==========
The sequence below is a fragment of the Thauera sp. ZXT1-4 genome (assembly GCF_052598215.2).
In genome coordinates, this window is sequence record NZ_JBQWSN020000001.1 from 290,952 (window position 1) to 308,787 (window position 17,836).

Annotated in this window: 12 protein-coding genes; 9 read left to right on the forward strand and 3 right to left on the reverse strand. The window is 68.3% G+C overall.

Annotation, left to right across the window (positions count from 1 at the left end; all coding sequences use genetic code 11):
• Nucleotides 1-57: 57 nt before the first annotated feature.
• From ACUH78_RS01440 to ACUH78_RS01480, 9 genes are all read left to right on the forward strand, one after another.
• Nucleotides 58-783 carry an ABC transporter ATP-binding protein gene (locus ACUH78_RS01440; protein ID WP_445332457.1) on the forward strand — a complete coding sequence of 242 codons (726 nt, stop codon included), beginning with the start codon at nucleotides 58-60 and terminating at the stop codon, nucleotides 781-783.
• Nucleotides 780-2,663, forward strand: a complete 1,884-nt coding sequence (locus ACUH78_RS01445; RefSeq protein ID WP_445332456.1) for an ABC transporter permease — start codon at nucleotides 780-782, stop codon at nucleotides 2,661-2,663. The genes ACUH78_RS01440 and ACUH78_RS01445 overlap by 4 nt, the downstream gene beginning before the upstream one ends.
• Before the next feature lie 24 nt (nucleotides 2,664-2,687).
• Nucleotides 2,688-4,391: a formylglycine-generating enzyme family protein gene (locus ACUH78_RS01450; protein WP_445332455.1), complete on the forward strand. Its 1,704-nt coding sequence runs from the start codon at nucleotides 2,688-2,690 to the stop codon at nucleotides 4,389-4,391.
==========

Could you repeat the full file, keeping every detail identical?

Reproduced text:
The sequence below is a fragment of the Thauera sp. ZXT1-4 genome (assembly GCF_052598215.2).
In genome coordinates, this window is sequence record NZ_JBQWSN020000001.1 from 290,952 (window position 1) to 308,787 (window position 17,836).

Annotated in this window: 12 protein-coding genes; 9 read left to right on the forward strand and 3 right to left on the reverse strand. The window is 68.3% G+C overall.

Annotation, left to right across the window (positions count from 1 at the left end; all coding sequences use genetic code 11):
• Nucleotides 1-57: 57 nt before the first annotated feature.
• From ACUH78_RS01440 to ACUH78_RS01480, 9 genes are all read left to right on the forward strand, one after another.
• Nucleotides 58-783 carry an ABC transporter ATP-binding protein gene (locus ACUH78_RS01440; protein ID WP_445332457.1) on the forward strand — a complete coding sequence of 242 codons (726 nt, stop codon included), beginning with the start codon at nucleotides 58-60 and terminating at the stop codon, nucleotides 781-783.
• Nucleotides 780-2,663, forward strand: a complete 1,884-nt coding sequence (locus ACUH78_RS01445; RefSeq protein ID WP_445332456.1) for an ABC transporter permease — start codon at nucleotides 780-782, stop codon at nucleotides 2,661-2,663. The genes ACUH78_RS01440 and ACUH78_RS01445 overlap by 4 nt, the downstream gene beginning before the upstream one ends.
• Before the next feature lie 24 nt (nucleotides 2,664-2,687).
• Nucleotides 2,688-4,391: a formylglycine-generating enzyme family protein gene (locus ACUH78_RS01450; protein WP_445332455.1), complete on the forward strand. Its 1,704-nt coding sequence runs from the start codon at nucleotides 2,688-2,690 to the stop codon at nucleotides 4,389-4,391.